The Rural New Yorker

In 1899 T.S. Gold, the elder, issued a descriptive catalogue of farms for sale in Connecticut, wherein he pointed out that there were no abandoned farms in the state, but that agriculture had declined because of the removal of small manufacturing industries.

Even before the founding of the Yelping Hill Association, as seasonal guests increased through the turn of the 20th century, Cornwall adapted to the changing demands. As the farms disappeared electricians, plumbers, painters, mechanics, carpenters, and many other craftsmen emerged in Cornwall. This facilitated the arrival of part time residents, who also could afford to purchase the rising number of farms that were no longer in use.

In 1915 Carl and Irita Van Doren were looking for a place in the country. A family member arranged for them to board with the Rogers family in Cornwall and T.S. Gold, the younger, took them around Cornwall to look at properties for sale. The Van Dorens purchased a home on Town Street that same year.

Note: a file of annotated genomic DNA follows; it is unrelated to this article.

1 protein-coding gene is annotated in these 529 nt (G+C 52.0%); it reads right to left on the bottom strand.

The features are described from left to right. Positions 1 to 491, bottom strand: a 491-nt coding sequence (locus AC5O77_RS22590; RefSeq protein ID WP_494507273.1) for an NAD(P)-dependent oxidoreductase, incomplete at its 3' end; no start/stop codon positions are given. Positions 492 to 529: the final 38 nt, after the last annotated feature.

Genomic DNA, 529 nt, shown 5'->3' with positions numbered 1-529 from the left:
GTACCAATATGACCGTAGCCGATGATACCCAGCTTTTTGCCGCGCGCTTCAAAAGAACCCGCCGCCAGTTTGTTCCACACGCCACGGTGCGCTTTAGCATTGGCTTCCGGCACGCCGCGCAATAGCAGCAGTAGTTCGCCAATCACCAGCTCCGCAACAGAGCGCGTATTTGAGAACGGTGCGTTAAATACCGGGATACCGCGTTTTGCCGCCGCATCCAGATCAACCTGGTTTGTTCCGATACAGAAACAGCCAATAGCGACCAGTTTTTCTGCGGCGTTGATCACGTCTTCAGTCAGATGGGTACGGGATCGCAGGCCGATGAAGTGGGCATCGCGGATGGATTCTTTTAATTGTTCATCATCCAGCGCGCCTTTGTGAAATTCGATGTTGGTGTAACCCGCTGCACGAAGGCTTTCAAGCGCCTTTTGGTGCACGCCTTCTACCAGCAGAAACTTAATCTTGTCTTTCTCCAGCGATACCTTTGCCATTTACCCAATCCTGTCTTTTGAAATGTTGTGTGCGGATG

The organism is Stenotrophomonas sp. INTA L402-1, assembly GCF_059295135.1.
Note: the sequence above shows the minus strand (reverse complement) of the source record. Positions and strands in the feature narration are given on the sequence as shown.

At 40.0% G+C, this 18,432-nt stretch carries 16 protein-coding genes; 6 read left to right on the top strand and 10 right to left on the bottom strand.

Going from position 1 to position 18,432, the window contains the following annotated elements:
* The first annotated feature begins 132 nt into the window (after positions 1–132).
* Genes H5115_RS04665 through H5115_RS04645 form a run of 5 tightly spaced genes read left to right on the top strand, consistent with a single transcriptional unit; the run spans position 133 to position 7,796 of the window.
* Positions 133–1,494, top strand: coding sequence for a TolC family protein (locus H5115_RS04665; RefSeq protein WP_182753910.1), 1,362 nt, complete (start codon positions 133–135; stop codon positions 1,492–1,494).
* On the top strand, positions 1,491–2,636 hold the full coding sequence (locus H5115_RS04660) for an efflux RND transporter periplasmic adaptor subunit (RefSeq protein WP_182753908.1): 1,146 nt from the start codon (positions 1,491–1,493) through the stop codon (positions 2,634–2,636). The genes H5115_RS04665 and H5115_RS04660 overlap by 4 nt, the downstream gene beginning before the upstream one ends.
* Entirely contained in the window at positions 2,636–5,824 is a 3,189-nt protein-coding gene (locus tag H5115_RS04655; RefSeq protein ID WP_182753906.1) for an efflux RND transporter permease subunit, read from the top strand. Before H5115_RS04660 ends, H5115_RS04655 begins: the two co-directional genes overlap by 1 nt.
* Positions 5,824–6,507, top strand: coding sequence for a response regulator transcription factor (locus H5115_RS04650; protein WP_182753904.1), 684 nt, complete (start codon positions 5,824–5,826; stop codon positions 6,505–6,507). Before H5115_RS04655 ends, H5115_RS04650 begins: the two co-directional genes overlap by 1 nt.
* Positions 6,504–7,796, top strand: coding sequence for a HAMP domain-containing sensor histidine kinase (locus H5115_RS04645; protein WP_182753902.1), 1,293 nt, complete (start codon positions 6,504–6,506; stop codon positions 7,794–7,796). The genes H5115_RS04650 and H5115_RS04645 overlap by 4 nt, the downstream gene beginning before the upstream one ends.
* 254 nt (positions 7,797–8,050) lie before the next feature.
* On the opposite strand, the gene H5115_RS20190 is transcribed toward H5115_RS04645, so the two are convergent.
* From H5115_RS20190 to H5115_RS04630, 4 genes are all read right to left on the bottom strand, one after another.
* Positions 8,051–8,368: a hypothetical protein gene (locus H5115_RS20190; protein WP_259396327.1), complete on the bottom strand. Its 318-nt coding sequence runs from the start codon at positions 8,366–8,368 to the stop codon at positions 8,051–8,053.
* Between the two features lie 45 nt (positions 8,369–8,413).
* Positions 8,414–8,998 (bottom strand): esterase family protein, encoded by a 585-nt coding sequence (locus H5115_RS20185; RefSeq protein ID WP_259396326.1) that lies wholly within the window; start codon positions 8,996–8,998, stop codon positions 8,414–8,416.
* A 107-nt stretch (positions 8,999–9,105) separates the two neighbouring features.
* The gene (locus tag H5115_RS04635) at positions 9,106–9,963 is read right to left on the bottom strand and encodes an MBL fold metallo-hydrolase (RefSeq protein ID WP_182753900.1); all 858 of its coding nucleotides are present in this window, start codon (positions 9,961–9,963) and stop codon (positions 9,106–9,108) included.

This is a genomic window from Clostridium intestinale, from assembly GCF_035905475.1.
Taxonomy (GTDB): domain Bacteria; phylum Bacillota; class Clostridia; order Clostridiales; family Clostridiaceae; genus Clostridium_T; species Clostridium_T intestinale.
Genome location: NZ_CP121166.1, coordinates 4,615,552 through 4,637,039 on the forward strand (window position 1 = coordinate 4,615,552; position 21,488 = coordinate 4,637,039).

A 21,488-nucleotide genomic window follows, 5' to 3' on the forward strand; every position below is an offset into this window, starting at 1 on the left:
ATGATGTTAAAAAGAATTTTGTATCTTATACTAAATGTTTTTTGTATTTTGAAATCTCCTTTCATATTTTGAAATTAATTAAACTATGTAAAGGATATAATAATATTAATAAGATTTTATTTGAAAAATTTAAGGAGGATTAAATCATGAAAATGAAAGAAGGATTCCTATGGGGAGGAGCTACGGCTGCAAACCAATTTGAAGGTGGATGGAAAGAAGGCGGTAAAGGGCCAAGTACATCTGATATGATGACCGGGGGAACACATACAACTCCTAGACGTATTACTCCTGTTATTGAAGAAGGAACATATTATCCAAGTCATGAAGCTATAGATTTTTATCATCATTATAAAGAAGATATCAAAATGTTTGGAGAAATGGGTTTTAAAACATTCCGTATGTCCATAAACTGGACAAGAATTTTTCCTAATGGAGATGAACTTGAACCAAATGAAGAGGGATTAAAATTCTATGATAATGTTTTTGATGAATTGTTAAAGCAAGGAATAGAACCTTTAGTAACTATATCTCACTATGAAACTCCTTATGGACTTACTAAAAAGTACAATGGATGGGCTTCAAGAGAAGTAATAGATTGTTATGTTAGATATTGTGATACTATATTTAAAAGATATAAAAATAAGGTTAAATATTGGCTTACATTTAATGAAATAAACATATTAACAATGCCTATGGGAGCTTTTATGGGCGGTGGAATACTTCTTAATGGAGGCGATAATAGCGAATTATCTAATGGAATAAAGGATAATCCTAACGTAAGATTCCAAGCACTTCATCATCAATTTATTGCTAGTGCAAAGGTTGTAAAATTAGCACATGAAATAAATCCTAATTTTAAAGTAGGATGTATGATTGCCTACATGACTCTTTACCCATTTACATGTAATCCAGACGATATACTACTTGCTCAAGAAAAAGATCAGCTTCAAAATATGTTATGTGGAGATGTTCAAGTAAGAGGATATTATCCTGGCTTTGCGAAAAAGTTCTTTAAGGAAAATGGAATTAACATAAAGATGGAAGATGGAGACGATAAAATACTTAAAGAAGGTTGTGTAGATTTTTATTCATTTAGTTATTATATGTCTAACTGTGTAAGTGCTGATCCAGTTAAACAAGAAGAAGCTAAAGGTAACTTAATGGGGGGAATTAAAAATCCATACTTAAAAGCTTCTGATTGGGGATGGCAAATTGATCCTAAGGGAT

After Carl and Irita Van Doren purchased their home in Cornwall they started inviting friends to come for the weekend. A few years later Mark and Dorothy (Carl’s brother and sister-in-law), purchased a home in Cornwall and also began inviting friends to come for the weekend. Eventually, this led to the influx of part time residents that Cornwall experienced during the first half of the 20th century. 

The artists and authors who established themselves as part time residents in Cornwall did not start out with a romantic notion of country life or a desire to escape the city. The accounts that remain specifically state that both locations were loved, accepted, and understood for exactly what they were, and their challenges embraced. This did not, however, prevent the rise of two distinct groups of residents, full timers and weekenders. War rationing and gardening did a great deal to break down the perceived barriers between the groups and began the process of part time residents becoming part of the community. 

“Gardening is a kind of disease. It infects you, you cannot escape it. When you go visiting, your eyes rove about the garden; you interrupt the serious cocktail drinking because of an irresistible impulse to get up and pull a week.”                                                                                                                                                               Lewis Gannett

The Rural New Yorker